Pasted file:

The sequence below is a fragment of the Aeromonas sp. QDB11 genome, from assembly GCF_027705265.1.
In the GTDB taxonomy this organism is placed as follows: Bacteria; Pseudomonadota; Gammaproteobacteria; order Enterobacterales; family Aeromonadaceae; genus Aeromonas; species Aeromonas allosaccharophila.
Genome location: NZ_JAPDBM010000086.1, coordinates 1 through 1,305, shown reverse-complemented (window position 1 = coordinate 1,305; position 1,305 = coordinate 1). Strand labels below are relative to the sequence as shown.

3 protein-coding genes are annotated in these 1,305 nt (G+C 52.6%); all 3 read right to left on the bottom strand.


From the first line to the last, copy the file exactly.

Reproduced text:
The sequence below is a fragment of the Aeromonas sp. QDB11 genome, from assembly GCF_027705265.1.
In the GTDB taxonomy this organism is placed as follows: Bacteria; Pseudomonadota; Gammaproteobacteria; order Enterobacterales; family Aeromonadaceae; genus Aeromonas; species Aeromonas allosaccharophila.
Genome location: NZ_JAPDBM010000086.1, coordinates 1 through 1,305, shown reverse-complemented (window position 1 = coordinate 1,305; position 1,305 = coordinate 1). Strand labels below are relative to the sequence as shown.

3 protein-coding genes are annotated in these 1,305 nt (G+C 52.6%); all 3 read right to left on the bottom strand.